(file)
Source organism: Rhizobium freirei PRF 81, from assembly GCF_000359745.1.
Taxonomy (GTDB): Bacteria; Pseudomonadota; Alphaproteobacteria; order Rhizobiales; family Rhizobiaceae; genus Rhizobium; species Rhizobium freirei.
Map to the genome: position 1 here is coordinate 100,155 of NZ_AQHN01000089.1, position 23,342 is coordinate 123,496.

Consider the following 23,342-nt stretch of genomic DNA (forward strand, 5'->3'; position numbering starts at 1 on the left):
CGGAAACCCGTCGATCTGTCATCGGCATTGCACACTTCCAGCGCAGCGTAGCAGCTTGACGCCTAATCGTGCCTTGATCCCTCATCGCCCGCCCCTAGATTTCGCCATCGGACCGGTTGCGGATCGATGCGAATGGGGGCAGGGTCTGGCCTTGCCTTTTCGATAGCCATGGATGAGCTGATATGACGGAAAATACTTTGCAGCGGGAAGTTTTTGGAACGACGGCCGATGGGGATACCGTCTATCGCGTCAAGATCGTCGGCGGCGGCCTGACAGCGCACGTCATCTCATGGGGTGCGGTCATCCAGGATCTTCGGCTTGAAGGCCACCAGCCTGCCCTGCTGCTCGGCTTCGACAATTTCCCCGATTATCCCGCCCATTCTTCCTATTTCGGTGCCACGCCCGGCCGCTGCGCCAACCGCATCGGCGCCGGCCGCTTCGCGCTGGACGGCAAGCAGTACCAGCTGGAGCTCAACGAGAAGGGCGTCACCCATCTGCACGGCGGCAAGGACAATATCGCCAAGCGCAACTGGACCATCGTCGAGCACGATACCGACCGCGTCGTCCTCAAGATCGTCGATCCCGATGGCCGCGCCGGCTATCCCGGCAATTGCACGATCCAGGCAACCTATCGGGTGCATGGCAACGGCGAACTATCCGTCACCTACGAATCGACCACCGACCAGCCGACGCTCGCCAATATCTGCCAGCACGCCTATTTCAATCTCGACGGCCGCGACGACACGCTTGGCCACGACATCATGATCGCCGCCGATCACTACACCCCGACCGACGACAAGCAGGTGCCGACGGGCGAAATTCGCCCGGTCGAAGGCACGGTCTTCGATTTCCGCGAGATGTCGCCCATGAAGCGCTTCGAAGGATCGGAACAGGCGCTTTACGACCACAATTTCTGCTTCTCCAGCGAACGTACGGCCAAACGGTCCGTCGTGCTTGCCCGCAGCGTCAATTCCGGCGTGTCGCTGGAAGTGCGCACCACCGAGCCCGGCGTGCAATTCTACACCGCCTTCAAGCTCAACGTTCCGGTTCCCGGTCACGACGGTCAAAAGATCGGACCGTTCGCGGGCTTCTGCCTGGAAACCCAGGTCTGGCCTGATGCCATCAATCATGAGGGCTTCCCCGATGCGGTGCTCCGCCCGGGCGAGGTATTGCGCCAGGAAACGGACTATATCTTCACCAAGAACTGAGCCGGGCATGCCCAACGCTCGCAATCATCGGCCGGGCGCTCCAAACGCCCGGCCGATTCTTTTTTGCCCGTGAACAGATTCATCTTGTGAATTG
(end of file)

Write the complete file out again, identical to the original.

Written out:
Source organism: Rhizobium freirei PRF 81, from assembly GCF_000359745.1.
Taxonomy (GTDB): Bacteria; Pseudomonadota; Alphaproteobacteria; order Rhizobiales; family Rhizobiaceae; genus Rhizobium; species Rhizobium freirei.
Map to the genome: position 1 here is coordinate 100,155 of NZ_AQHN01000089.1, position 23,342 is coordinate 123,496.

Consider the following 23,342-nt stretch of genomic DNA (forward strand, 5'->3'; position numbering starts at 1 on the left):
CGGAAACCCGTCGATCTGTCATCGGCATTGCACACTTCCAGCGCAGCGTAGCAGCTTGACGCCTAATCGTGCCTTGATCCCTCATCGCCCGCCCCTAGATTTCGCCATCGGACCGGTTGCGGATCGATGCGAATGGGGGCAGGGTCTGGCCTTGCCTTTTCGATAGCCATGGATGAGCTGATATGACGGAAAATACTTTGCAGCGGGAAGTTTTTGGAACGACGGCCGATGGGGATACCGTCTATCGCGTCAAGATCGTCGGCGGCGGCCTGACAGCGCACGTCATCTCATGGGGTGCGGTCATCCAGGATCTTCGGCTTGAAGGCCACCAGCCTGCCCTGCTGCTCGGCTTCGACAATTTCCCCGATTATCCCGCCCATTCTTCCTATTTCGGTGCCACGCCCGGCCGCTGCGCCAACCGCATCGGCGCCGGCCGCTTCGCGCTGGACGGCAAGCAGTACCAGCTGGAGCTCAACGAGAAGGGCGTCACCCATCTGCACGGCGGCAAGGACAATATCGCCAAGCGCAACTGGACCATCGTCGAGCACGATACCGACCGCGTCGTCCTCAAGATCGTCGATCCCGATGGCCGCGCCGGCTATCCCGGCAATTGCACGATCCAGGCAACCTATCGGGTGCATGGCAACGGCGAACTATCCGTCACCTACGAATCGACCACCGACCAGCCGACGCTCGCCAATATCTGCCAGCACGCCTATTTCAATCTCGACGGCCGCGACGACACGCTTGGCCACGACATCATGATCGCCGCCGATCACTACACCCCGACCGACGACAAGCAGGTGCCGACGGGCGAAATTCGCCCGGTCGAAGGCACGGTCTTCGATTTCCGCGAGATGTCGCCCATGAAGCGCTTCGAAGGATCGGAACAGGCGCTTTACGACCACAATTTCTGCTTCTCCAGCGAACGTACGGCCAAACGGTCCGTCGTGCTTGCCCGCAGCGTCAATTCCGGCGTGTCGCTGGAAGTGCGCACCACCGAGCCCGGCGTGCAATTCTACACCGCCTTCAAGCTCAACGTTCCGGTTCCCGGTCACGACGGTCAAAAGATCGGACCGTTCGCGGGCTTCTGCCTGGAAACCCAGGTCTGGCCTGATGCCATCAATCATGAGGGCTTCCCCGATGCGGTGCTCCGCCCGGGCGAGGTATTGCGCCAGGAAACGGACTATATCTTCACCAAGAACTGAGCCGGGCATGCCCAACGCTCGCAATCATCGGCCGGGCGCTCCAAACGCCCGGCCGATTCTTTTTTGCCCGTGAACAGATTCATCTTGTGAATTG